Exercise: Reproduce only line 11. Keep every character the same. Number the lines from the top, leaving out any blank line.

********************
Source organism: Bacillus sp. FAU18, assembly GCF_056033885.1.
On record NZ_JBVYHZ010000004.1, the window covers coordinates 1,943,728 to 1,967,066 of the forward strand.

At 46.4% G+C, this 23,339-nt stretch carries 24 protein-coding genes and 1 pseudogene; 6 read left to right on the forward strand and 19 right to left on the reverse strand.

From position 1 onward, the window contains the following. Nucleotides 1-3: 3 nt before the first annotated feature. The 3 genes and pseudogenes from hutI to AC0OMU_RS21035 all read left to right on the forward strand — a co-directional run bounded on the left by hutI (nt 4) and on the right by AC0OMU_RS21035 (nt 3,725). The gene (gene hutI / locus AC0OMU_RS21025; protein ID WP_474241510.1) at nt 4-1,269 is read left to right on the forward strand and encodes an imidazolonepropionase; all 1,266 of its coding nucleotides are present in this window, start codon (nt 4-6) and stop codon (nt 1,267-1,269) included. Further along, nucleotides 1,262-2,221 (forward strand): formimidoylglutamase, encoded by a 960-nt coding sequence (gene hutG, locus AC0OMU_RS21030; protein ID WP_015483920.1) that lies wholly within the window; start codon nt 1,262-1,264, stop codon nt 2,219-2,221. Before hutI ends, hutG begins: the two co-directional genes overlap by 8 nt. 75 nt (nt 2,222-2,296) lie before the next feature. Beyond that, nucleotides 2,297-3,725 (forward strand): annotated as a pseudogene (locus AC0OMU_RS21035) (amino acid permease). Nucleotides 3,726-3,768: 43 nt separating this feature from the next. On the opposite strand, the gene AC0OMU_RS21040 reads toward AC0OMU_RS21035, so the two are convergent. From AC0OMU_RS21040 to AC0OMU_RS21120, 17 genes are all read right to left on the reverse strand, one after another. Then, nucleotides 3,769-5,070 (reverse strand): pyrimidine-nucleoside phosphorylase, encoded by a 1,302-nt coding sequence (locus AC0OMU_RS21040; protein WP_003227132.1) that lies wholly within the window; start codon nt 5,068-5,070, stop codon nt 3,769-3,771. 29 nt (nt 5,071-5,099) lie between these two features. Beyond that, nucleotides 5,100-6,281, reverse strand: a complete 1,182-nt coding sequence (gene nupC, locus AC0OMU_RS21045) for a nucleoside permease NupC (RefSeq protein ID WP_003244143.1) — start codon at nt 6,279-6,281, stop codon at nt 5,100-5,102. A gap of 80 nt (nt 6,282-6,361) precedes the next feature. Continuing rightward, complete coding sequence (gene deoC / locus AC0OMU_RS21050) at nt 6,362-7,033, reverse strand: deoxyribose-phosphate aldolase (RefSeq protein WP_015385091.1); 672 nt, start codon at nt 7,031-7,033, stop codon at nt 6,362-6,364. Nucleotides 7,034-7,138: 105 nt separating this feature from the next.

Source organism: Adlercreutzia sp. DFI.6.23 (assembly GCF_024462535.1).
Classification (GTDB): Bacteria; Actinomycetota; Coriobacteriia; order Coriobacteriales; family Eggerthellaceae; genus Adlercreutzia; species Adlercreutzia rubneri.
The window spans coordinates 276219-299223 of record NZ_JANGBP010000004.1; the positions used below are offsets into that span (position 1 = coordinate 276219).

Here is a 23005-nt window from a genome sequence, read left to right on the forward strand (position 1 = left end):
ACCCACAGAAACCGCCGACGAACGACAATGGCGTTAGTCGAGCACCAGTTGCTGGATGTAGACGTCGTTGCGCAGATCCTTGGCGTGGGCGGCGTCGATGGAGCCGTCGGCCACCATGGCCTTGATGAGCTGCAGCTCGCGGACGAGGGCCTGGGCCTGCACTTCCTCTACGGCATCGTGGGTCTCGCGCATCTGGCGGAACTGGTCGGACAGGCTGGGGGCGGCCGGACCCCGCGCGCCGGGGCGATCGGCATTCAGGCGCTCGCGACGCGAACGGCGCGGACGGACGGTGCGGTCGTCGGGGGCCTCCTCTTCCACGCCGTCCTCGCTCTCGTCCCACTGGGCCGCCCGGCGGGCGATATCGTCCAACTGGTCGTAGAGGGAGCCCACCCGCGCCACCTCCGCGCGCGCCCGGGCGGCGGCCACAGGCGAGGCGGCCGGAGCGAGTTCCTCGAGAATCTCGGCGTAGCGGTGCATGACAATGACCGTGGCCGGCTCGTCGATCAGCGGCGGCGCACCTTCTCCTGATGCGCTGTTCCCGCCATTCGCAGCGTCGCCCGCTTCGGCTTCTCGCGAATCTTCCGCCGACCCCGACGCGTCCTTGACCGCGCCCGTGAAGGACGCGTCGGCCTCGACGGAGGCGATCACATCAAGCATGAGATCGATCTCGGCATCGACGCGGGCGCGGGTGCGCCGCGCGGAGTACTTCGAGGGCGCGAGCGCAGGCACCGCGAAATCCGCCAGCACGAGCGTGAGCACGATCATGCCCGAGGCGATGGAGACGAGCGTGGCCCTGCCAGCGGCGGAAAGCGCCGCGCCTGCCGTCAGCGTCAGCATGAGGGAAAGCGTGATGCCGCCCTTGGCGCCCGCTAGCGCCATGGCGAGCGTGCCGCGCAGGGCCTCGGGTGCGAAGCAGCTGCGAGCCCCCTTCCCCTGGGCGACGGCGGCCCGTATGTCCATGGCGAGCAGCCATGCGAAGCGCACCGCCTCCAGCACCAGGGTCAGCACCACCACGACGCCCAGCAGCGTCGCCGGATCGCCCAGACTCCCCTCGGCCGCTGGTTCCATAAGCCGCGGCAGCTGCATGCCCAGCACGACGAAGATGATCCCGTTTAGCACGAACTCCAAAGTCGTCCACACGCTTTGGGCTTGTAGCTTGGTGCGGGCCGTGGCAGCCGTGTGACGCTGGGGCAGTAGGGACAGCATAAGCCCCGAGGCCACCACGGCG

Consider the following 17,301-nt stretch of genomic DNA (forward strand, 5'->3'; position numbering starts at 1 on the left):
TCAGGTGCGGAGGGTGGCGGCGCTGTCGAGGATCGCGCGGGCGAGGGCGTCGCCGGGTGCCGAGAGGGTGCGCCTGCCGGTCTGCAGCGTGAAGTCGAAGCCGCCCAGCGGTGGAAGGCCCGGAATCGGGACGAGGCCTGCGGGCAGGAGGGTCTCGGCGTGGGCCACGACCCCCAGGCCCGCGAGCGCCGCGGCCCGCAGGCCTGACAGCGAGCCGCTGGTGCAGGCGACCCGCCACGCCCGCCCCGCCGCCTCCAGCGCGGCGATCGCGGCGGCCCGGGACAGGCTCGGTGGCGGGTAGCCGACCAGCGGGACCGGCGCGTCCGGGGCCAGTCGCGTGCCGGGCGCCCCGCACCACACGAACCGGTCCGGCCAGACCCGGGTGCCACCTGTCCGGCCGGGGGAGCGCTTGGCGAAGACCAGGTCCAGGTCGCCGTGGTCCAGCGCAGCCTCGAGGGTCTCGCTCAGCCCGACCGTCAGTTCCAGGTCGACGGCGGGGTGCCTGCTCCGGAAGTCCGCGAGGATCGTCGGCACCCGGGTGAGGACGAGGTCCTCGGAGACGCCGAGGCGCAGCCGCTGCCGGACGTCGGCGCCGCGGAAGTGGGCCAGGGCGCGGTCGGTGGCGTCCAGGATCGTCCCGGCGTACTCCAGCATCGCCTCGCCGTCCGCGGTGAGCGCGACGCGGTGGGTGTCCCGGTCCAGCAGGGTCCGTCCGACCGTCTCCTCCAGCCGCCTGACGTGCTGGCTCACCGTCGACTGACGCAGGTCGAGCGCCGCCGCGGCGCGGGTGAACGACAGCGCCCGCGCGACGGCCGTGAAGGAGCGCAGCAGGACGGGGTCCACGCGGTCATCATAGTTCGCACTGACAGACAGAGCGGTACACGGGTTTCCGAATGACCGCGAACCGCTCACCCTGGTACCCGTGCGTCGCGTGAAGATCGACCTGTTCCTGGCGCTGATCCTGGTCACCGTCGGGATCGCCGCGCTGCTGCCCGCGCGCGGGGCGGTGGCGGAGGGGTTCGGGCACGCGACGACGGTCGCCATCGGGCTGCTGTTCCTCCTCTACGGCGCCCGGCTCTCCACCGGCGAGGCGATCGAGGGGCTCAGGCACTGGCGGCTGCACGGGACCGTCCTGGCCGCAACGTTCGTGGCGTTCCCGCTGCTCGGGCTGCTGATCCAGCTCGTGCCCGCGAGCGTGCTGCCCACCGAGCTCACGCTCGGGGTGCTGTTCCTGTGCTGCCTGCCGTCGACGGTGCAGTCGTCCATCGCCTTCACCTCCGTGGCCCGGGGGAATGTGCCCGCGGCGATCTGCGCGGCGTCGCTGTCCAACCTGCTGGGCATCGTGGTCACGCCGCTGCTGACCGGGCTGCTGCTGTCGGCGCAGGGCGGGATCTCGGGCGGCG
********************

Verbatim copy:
TCAGGTGCGGAGGGTGGCGGCGCTGTCGAGGATCGCGCGGGCGAGGGCGTCGCCGGGTGCCGAGAGGGTGCGCCTGCCGGTCTGCAGCGTGAAGTCGAAGCCGCCCAGCGGTGGAAGGCCCGGAATCGGGACGAGGCCTGCGGGCAGGAGGGTCTCGGCGTGGGCCACGACCCCCAGGCCCGCGAGCGCCGCGGCCCGCAGGCCTGACAGCGAGCCGCTGGTGCAGGCGACCCGCCACGCCCGCCCCGCCGCCTCCAGCGCGGCGATCGCGGCGGCCCGGGACAGGCTCGGTGGCGGGTAGCCGACCAGCGGGACCGGCGCGTCCGGGGCCAGTCGCGTGCCGGGCGCCCCGCACCACACGAACCGGTCCGGCCAGACCCGGGTGCCACCTGTCCGGCCGGGGGAGCGCTTGGCGAAGACCAGGTCCAGGTCGCCGTGGTCCAGCGCAGCCTCGAGGGTCTCGCTCAGCCCGACCGTCAGTTCCAGGTCGACGGCGGGGTGCCTGCTCCGGAAGTCCGCGAGGATCGTCGGCACCCGGGTGAGGACGAGGTCCTCGGAGACGCCGAGGCGCAGCCGCTGCCGGACGTCGGCGCCGCGGAAGTGGGCCAGGGCGCGGTCGGTGGCGTCCAGGATCGTCCCGGCGTACTCCAGCATCGCCTCGCCGTCCGCGGTGAGCGCGACGCGGTGGGTGTCCCGGTCCAGCAGGGTCCGTCCGACCGTCTCCTCCAGCCGCCTGACGTGCTGGCTCACCGTCGACTGACGCAGGTCGAGCGCCGCCGCGGCGCGGGTGAACGACAGCGCCCGCGCGACGGCCGTGAAGGAGCGCAGCAGGACGGGGTCCACGCGGTCATCATAGTTCGCACTGACAGACAGAGCGGTACACGGGTTTCCGAATGACCGCGAACCGCTCACCCTGGTACCCGTGCGTCGCGTGAAGATCGACCTGTTCCTGGCGCTGATCCTGGTCACCGTCGGGATCGCCGCGCTGCTGCCCGCGCGCGGGGCGGTGGCGGAGGGGTTCGGGCACGCGACGACGGTCGCCATCGGGCTGCTGTTCCTCCTCTACGGCGCCCGGCTCTCCACCGGCGAGGCGATCGAGGGGCTCAGGCACTGGCGGCTGCACGGGACCGTCCTGGCCGCAACGTTCGTGGCGTTCCCGCTGCTCGGGCTGCTGATCCAGCTCGTGCCCGCGAGCGTGCTGCCCACCGAGCTCACGCTCGGGGTGCTGTTCCTGTGCTGCCTGCCGTCGACGGTGCAGTCGTCCATCGCCTTCACCTCCGTGGCCCGGGGGAATGTGCCCGCGGCGATCTGCGCGGCGTCGCTGTCCAACCTGCTGGGCATCGTGGTCACGCCGCTGCTGACCGGGCTGCTGCTGTCGGCGCAGGGCGGGATCTCGGGCGGCG